2. 2. of the standards. Is it enough for Fauth, Gates, Vinca, Boles, & Hayes effect explains the results, it could be students to demonstrate competence in (2007) to conclude that changes in that the training led to more effective specified skills or should the standards training are needed. treatment. It is unknown whether the lead to better outcomes for future Finally, two recent studies improvement in outcomes continued clients of the students? The ultimate produced varying results. A study after the end of training. Overall, goal of standards is to benefit clients, of psychotherapy-session outcomes research findings provide little support so it would be appropriate to measure of student therapists in a clinical for the idea that typical professional client benefit (O’Donovan & Dawe, doctorate program showed no training of psychologists leads to better 2002). This review focuses on effects of association with number of years outcomes for their psychotherapy training standards on psychotherapy outcomes. Other possible benefits of the standards relating to assessment Overall, research findings provide little per se and ethics are beyond the scope of this paper. support for the idea that typical professional Research findings training of psychologists leads to better Professional training in general With regard to client psychotherapy outcomes for their psychotherapy clients. outcome, there is relevant evidence about the value of formal training of training completed (Boswell, clients. standards. Meta-analyses of studies of Casonguay, & Wasserman, 2010). A somewhat related body of research treatments delivered to clients assigned However, a study of CBT training of has examined whether differences to either licensed psychologists or community psychologists over a year among psychotherapists lead to paraprofessionals show either that the showed that their depressed clients differences in client improvement. paraprofessionals had significantly that year improved more during the The usual estimate from multilevel better outcomes or that the two groups training year than their clients the modeling is that therapist differences were equal in outcomes (Berman & year before (Simons et al., 2010). explain a modest amount of variance Norton, 1985; Durlak, 1979; Hattie, While it is possible that a Hawthorne (8% or so) in client outcomes (see e.g., Sharpley, & Rogers, 1984; Weisz, Weiss, Han, Granger, & Morton, 1995). A meta-analysis by Stein & Lambert (1995) using a subsample of the studies used in prior meta-analyses found evidence of better outcomes for professional psychotherapists. The authors stated that only one included study was designed adequately to control for confounding influences. However, that one study, by Strupp and Hadley (1979), did not have random assignment of clients to therapists. The Strupp and Hadley study found the same therapy outcomes for paraprofessionals (university professors) and professional psychotherapists. A more recent study also showed equivalent therapy outcomes for paraprofessionals (self-help group members) and professionals (Bright, Baker, & Neimeyer, 1999). Studies such as the pre-post study of Bein et al. (2000) of mental health professionals receiving traditional psychotherapy training, including teaching and supervised experience, have shown no lasting benefit with regard to effectiveness with clients, leading Illustration: © Savina Hopkins, 2012. www.savinahopkins.com PSYCHOTHERAPY IN AUSTRALIA • VOL 18 NO 3 • MAY 2012 29
  3. 3. Lutz, Leon, Martinovich, Lyons, & no research findings to show that of quality psychotherapy. However, Stiles, 2007). Those findings suggest student supervision leads to better there is no evidence that any of this that factors that affect therapists, client outcomes. Milne and James coursework leads to better outcomes for possibly including training standards, (2000) concluded that their review of future clients of the students. could have at best a modest effect on studies showed that clients benefitted Research completion client outcomes. from 'cognitive-behavioral' therapist The next matter to address is to supervision, but the studies they cited Research completion has not been what extent specific training standards did not support that conclusion. For examined with regard to whether have evidence of efficacy for client instance, Parsons and Reid (1995), it contributes to more effective psychotherapy outcomes. Is it necessary cited as showing that supervision treatment by students, perhaps because to show that fifty hours of supervision benefitted clients, did not evaluate no one thinks that it would. This is better than thirty hours? Probably clients. One recent study (Bambling, requirement may be an anachronism not. It would be beneficial, however, King, Raue, Schweitzer, & Lambert, left from bygone days when earning to show that costly, time-consuming 2006) found that supervision directed a degree beyond undergraduate aspects of the training standards lead at developing a working alliance was supposed to make a person a to better client outcomes. These aspects include clinical experience, supervision, coursework, and research completion. There appears to be no evidence to suggest Experience that coursework and research completion, If one views psychotherapy as a skill, psychotherapy experience seems which make up a great deal of required likely to be beneficial for improving client outcomes. However, amount psychology training, have any value to future of professional experience usually does not correlate significantly with psychotherapy clients of the students. client therapy outcomes, according to a careful review (Christensen & with the client led to better outcomes scholar, or it may be an application Jacobson, 1994) and subsequent studies with depression clients during of the scientist-practitioner model of (Franklin, Abramowitz, Furr, Kalsy, the supervision, but there was no training psychologists. One might & Riggs, 2003; Kolko, Brent, Baugher, examination of whether the effects argue that there is nothing wrong Bridge, & Birmaher, 2000; Michael, lasted beyond the time of supervision. with training standards that serve Huelsman, & Crowley, 2005; Vocisano, This promising finding has not been purposes other than the well-being Klein, Arnow, Rivera, Blalock, & followed by anything similar. To of future psychotherapy clients of the Rothbaum, 2004), although it is warrant the requirement of supervised students. This is true as long as the possible to find studies that show an experience, one would want evidence overall training serves the well-being association (Beutler et al., 2004), and from multiple research groups that of those clients. Because there is so one older meta-analysis found a small compare students in training receiving little evidence of that, it would be but significant correlation between the typical levels of supervision versus less prudent for accrediting agencies to level of therapist experience and client supervision, with regard to their client focus on standards that have empirical outcomes (r = .11; Stein & Lambert, outcomes after completion of training. support for their benefit to consumers 1984). The meta-analyses which of psychological services. show that paraprofessionals, who had Coursework Relevant research methods virtually no psychotherapy experience, The requirement of specific training and possible studies had outcomes at least as good as those coursework seemingly would contribute of professional psychologists (Berman to psychotherapy client outcomes. The best evaluation of the value & Norton, 1985; Durlak, 1979; Hattie However, much of the required of training standards would involve et al., 1984; Weisz et al., 1987, 1995) coursework in psychology programs has assigning psychotherapists randomly suggest the possibility that professional nothing directly to do with treatment. to receive some required aspect of experience has no effect. Instead, it tends to focus on statistics, accredited training, or not, and psychopharmacology, and other topics then assessing their success with Supervision randomly assigned clients. These with, at most, slight connections to Psychologists tend to view helping others overcome psychological studies would be especially valuable supervision aspects of their training problems. Parts of training typically if they use validated measures to as helpful (Orlinsky, Botermans, relate to psychological testing. collect outcome information from & Ronnestad, 2001). However, the Whether that has value to clients is multiple sources, such as clients outcome evidence regarding the value beyond the scope of this paper. Parts and observers (Chambless, 2001). of clinical supervision is limited. of coursework, such as those focusing Intention-to-treat analyses can help Holloway and Neufeldt (1995) on psychotherapy methods, seem to balance any differences between concluded that there are virtually have direct relevance to the provision therapists in client drop-out rates 30 PSYCHOTHERAPY IN AUSTRALIA • VOL 18 NO 3 • MAY 2012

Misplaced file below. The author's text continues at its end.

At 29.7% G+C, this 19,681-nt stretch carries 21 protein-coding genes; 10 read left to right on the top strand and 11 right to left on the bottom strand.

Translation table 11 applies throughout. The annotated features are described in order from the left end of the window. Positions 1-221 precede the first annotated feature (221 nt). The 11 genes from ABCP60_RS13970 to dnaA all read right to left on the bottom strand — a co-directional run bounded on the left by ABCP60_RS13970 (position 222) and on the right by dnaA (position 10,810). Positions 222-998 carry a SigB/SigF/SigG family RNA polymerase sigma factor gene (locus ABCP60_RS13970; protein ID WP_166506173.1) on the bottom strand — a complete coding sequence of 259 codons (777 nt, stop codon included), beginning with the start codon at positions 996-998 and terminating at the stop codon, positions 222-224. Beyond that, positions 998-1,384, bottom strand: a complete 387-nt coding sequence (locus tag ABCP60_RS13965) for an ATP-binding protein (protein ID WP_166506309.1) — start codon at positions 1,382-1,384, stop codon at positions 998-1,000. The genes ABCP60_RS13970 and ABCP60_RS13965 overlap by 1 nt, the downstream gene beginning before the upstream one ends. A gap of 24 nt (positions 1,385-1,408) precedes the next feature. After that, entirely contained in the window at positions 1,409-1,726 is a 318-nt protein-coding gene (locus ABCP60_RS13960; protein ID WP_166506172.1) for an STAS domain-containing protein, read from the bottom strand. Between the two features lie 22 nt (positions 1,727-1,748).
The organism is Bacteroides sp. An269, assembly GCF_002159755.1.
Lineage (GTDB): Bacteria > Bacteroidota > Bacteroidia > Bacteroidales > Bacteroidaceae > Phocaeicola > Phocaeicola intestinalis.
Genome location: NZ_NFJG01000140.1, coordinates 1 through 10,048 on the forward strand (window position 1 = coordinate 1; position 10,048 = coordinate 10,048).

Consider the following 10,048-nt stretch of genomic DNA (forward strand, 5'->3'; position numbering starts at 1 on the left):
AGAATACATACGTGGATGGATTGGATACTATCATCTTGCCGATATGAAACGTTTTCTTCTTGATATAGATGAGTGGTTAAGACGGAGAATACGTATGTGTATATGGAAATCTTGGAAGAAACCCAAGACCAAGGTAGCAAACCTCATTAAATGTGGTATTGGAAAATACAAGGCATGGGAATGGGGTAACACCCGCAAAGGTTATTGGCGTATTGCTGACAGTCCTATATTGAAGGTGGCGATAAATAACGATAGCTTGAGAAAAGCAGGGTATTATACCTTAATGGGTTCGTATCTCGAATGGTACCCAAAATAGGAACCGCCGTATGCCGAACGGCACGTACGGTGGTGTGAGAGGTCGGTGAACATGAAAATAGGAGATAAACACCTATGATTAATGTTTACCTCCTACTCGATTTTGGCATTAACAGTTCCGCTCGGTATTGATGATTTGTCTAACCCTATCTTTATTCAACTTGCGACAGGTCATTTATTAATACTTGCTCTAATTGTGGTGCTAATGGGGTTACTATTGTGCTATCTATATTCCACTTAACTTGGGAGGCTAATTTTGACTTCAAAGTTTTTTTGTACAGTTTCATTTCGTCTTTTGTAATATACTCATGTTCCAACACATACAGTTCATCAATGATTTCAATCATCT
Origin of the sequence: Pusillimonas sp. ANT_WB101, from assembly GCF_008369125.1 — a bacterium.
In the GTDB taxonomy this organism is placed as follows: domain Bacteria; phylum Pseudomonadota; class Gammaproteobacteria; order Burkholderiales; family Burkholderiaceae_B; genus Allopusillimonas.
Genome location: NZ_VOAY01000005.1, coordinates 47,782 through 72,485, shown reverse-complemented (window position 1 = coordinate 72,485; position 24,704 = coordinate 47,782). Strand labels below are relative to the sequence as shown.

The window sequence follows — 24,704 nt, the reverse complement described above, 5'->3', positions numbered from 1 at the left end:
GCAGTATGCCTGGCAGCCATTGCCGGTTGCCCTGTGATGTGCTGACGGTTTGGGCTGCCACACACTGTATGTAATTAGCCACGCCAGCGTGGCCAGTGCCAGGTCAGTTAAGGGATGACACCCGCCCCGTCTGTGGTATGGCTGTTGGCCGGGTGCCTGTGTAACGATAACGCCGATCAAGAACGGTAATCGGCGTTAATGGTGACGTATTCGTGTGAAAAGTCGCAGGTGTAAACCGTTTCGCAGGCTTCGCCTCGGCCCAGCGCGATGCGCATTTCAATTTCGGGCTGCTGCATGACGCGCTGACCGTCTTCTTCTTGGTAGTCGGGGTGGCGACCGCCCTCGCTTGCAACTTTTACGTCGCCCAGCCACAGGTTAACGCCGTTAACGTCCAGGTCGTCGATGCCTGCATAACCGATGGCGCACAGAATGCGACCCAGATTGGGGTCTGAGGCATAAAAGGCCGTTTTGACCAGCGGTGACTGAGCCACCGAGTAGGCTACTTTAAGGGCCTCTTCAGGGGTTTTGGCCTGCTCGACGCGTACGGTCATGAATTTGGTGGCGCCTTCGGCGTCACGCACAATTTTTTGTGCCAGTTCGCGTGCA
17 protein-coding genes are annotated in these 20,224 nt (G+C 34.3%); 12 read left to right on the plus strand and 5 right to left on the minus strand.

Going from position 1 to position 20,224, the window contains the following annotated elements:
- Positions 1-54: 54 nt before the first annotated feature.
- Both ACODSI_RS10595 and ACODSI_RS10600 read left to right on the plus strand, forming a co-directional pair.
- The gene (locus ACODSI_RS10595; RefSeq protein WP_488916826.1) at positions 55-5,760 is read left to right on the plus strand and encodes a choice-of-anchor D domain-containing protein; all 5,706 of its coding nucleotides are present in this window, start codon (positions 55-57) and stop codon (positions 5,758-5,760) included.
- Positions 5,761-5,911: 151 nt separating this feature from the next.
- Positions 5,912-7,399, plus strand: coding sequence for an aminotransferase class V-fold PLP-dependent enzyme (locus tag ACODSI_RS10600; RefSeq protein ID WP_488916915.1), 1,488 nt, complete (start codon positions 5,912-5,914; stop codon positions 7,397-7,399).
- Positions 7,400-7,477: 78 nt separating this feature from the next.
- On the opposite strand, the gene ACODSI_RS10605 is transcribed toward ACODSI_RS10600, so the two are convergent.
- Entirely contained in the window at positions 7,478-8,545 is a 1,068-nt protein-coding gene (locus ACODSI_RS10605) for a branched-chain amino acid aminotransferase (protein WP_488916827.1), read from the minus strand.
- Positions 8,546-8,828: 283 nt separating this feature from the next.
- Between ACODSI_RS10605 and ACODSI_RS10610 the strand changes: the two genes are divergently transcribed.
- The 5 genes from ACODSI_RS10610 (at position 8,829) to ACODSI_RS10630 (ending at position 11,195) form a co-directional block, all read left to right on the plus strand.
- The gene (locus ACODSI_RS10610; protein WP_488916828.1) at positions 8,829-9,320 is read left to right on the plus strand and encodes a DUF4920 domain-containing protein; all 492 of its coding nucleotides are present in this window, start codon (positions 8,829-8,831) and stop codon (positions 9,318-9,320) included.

4. 4. (see Atkins & Christensen, 2001). Conclusion available. This review presents several These studies could assign students This review has focused on methods of data collection for the randomly to some aspect of required whether there is empirical support evaluation of training standards. training or not, keep everything else for psychology training standards One might make the argument that the same for both groups, and then in helping psychologists produce present training standards are based compare therapy client outcomes. positive treatment outcomes for their on the best available evidence, but For instance, researchers could assign psychotherapy clients. There appears the standards appear to be based on students randomly to 10 training cases to be no evidence to suggest that supposition rather than on evidence. with supervision or 0 training cases coursework and research completion, Acting on the basis of evidence, rather with supervision and then compare which make up a great deal of required than educated guesses helps a society outcomes in subsequent clients treated psychology training, have any value make progress. by the students. The study would to future psychotherapy clients of References not be easy to do. It might require the students. There is evidence with American Psychological Association multiple research centres or multiple regard to the effects of experience and Commission on Accreditation (2009). years to have enough power to detect supervision, but the weight of evidence Guidelines and principles for accreditation differences in client outcome. It would at this point does not provide clear of programs in professional psychology. require either a large number of clients support of current training standards Retrieved from http://www.apa.org/ed/ with similar problems, or a valid accreditation/about/policies/guiding- that relate to either experience or principles.pdf method to assess outcomes (e.g., client supervision. The relevant evidence goal achievement) across different in total does not show empirical Australian Psychology Accreditation types of problems. Many outcome Council (2010). Rules of accreditation and support for the contribution of current accreditation standards for psychology studies of types of psychotherapy have psychology training standards to courses. Retrieved from http://www. to overcome similar difficulties. positive outcomes for psychotherapy apac.psychology.org.au/Assets/Files/ Weaker, but less complicated, quasi- clients (see Bickman, 1999; Mahrer, APAC_Rules_for%20_Accreditation_ analytic and correlational methods 1999). Whether the training standards and_Accreditation_Standards_for%20_ could provide valuable supplemental Psychology_Courses_Ver_10_June_2010. contribute to some other important pdf. evidence. In these studies, for instance: outcome for the public is beyond the 1) therapists who have received scope of this paper. Atkins, D. C., & Christensen, A. (2001). Is professional training worth the bother? some aspect of standard-required For accrediting agencies to A review of the impact of psychotherapy training, or not, could be assessed operate in the realm of the principles training on client outcome. Australian for their client outcomes; of evidence-based practice, they Psychologist, 36, 122–130. 2) therapists in training could must produce evidence to support Baker, K. D., & Neimeyer, R. A. be assessed for psychotherapy their standards. Psychotherapy (2003). Therapist training and client outcome early in the training is an important part of work as a characteristics as predictors of treatment and near the end; psychologist, and this evidence response to group therapy for depression. 3) therapists could be assessed Psychotherapy Research, 13, 135–151. needs to show that existing training for outcomes before and after standards contribute to psychotherapy Bambling, M., King, R., Raue, P., some specific training; outcomes. Although this article focuses Schweitzer, & Lambert, M. (2006). Clinical 4) the client success of therapists supervision: Its influence on client-rated on training standards set by psychology working alliance and client symptoms with different levels of some accredition agencies, the logic of the reduction in the brief treatment of major type of required training, such as argument applies also to psychology depression. Psychotherapy Research, 16, experience treating clients, could be training programs which operate under 317–331. assessed for client outcomes; and, the standards, and to government Bein, E., Anderson, T., Strupp, H., Henry, 5) students who are at different agencies that register or license W., Schacht, T., Binder, J., & Butler, S. levels of completion of a psychologists. Training programs that (2000). The effects of training in time- training program, e.g., those aim to be scientific in their orientation limited dynamic psychotherapy: Changes who have completed 1/4 of the in therapeutic outcome. Psychotherapy carry a responsibility to show that Research, 10(2), 119–132. program versus those who have the training they provide has positive completed 3/4, could be assigned benefits for future clients of the Berman, J. S., & Norton, N. C. (1985). Does psychotherapy clients randomly, professional training make a therapist students. The government agencies more effective? Psychological Bulletin, 98, with everything else the same have their own duty to act in the public 401–407. for both groups of students, interest in light of available evidence. followed by a comparison Beutler, L. E., Malik, M., Alimohamed, S., The present argument also applies Harwood, T. M., Talebi, H., Noble, S., & of treatment outcomes. to psychotherapy and counselling Wong, E. (2004). Therapist variables. In M. Similar findings from different accreditation and training programs. J. 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  5. 5. health services. American Psychologist, Franklin, M. E., Abramowitz, J. S., Furr, Psychology, 39, 111–127. 54, 965–978. J. M., Kalsy, S., & Riggs, D. S. (2003). O’Donovan, A., & Dawe, S. (2002). A naturalistic examination of therapist Boswell, J. F., Casonguay, L. G., & Evaluating training effectiveness in experience and outcome of exposure and Wasserman, R. H. (2010). Effects of psychotherapy: Lessons for the AOD field. ritual prevention for OCD. Psychotherapy psychotherapy training and intervention Drug and Alcohol Review, 21, 239–245. Research, 13, 153–167. use on session outcome. Journal of Orlinsky, D. E., Botermans, J. F., & Consulting and Clinical Psychology, 78, Gonsalvez, G. J., & McLeod, H. J. (2008). Ronnestad, M. H. (2001). Towards 717–723. Toward the science-informed practice an empirically grounded model of of clinical supervision: The Australian Bright, J. I., Baker, K. D., & Neimeyer, R. A. psychotherapy training: Four thousand context. 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Effects Consulting Psychology, 16, 319–324. therapists produce better results? Journal of psychotherapy with children and Fauth, J., Gates, S., Vinca, M. A., Boles, of Child and Family Studies, 14, 223–236. adolescents revisited: A meta-analysis of S., & Hayes, J. A. (2007). Big ideas for treatment outcome studies. Psychological Milne, D., & James, I. (2000). A systematic psychotherapy training. Psychotherapy: Bulletin, 117, 450–468. review of effective cognitive-behavioral Theory, Research, Practice, Training, 44, supervision. British Journal of Clinical 384–391. AUTHOR NOTES JOHN MALOUFF, Ph.D., is Associate Professor of Psychology in the School of Behavioural, Cognitive and Social Sciences at the University of New England. His research interests include evaluating the efficacy of: methods of coping with stressors; types of psychotherapy; self-help materials for psychological problems; and, methods used to increase adherence to recommendations of health professionals. He also has an interest in researching methods for running organisational meetings and how to improve romantic relationships. Comments: jmalouff@une.edu.au 32 PSYCHOTHERAPY IN AUSTRALIA • VOL 18 NO 3 • MAY 2012